By Roy Mathur, on 2012-04-30, for The Independent Daily, Mauritius (in which an edited version appeared)
As you may know if you read this column, I am currently in the UK and---as a frequent traveller, new columnist, and a general nerd-about-town---I have a lot of gadgetry to carry around with me. As well as weighing down my pockets and often attracting the unwelcome, vulture-like glare of customs officers everywhere, this wonderful tech is frequently unreliable and failure-prone.
For example, over the last year, I have destroyed two mobile phones, two laptops, and a wireless keyboard. The second laptop (a little Samsung N145 netbook) died last night after a minuscule amount of apple juice found its way inside the pathetically fragile internal circuitry. Tech-wise, I'm now down to a single, hideously plasticky budget mobile phone and my Apple iPad 2; on which I'm attempting to type this article.
The point I'm trying to make is that as gadgets and tech become cleverer, they also seem to be getting more and more unreliable and delicate. I think this situation is not only intolerable, but potentially terrifying.
Consider Ray Kurzweil, the American boffin and futurist. He predicted years ago that in the future humankind will merge with machines. According to him, we will one day be able to achieve immortality by transferring our minds (or souls, if you are of a religious persuasion) into some type of android or artificial intelligence.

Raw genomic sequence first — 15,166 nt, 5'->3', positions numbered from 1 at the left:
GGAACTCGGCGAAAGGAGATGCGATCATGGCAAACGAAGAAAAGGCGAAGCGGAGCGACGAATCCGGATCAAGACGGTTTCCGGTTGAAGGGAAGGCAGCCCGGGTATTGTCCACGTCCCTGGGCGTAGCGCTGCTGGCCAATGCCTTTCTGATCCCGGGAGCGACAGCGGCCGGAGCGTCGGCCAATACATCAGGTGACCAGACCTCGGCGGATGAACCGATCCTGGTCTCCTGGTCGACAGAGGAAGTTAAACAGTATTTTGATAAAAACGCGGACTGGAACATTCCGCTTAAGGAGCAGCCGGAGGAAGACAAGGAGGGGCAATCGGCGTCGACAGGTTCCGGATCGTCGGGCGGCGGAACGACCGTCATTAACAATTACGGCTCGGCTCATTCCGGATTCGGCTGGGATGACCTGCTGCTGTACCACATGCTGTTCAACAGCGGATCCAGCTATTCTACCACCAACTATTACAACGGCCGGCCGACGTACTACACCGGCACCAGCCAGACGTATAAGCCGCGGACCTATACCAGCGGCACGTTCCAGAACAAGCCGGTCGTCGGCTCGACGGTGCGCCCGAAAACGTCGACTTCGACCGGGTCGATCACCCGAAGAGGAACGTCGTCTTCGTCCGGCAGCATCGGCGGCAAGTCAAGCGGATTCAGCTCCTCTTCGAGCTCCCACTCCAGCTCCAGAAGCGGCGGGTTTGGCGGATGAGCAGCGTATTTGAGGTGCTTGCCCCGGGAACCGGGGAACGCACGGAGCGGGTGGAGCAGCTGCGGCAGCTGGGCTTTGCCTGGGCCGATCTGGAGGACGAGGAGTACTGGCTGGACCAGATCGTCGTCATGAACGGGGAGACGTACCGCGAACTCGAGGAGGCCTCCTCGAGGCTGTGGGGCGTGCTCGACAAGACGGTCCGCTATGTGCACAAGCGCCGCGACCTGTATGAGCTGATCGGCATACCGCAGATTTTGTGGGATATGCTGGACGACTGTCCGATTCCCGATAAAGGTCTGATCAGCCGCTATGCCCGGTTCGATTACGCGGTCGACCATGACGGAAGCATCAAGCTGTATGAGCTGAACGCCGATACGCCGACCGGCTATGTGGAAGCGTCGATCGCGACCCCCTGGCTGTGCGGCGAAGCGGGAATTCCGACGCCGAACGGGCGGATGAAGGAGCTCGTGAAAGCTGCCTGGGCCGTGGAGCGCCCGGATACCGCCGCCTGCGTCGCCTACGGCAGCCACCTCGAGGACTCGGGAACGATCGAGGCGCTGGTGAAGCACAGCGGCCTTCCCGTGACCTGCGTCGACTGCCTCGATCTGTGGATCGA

However, I think this will have unforeseen and unfortunate consequences. I mean can you just imagine a Sunday visit to grandad in the near future? Now remember, grandad retired from his physical body many years ago and will probably reside in a gleaming, silver high-tech mechanical body. Unfortunately when you arrive at the home/servicing centre for seniors, the the robot concierge may tell you that grandad will be unavailable for the foreseeable future. He will go on to explain that while the old codger was having a front-end realignment after his knee-sprocket-thingy blew a gasket during a particularly vigorous session of dominoes, his firmware crashed and he couldn't be rebooted.
Anyway, leaving aside my ponderings for a moment, there is actually a point I'm trying to make this week. When you travel, you should always make sure that you have a back-up plan for disasters. Not only should you have a copy of all your digital life, either on a external hard drive, or a flash drive if your data needs are more modest, but you should also make sure you have access to some kind of secondary connected computing device for the inevitable failure of your primary computer. Perhaps this back-up device is a small, cheap laptop, a smartphone, a tablet, or merely a list of the nearest internet cafes. Always be prepared for your own personal technological doomsday. Especially if you are a both a total butter-fingers and cursed by the fickle gods of tech like I am.
But perhaps I'm taking all this too personally. After-all, everything breaks down eventually- you, me, the stars, the universe. Physicists call this process "entropy", but l think we should coin a special new term for the seemingly vastly accelerated process of technological breakdown. I modestly propose that the word "techropy" be added to the English dictionary.
Next week I'll be reporting on the comic book scene here in London.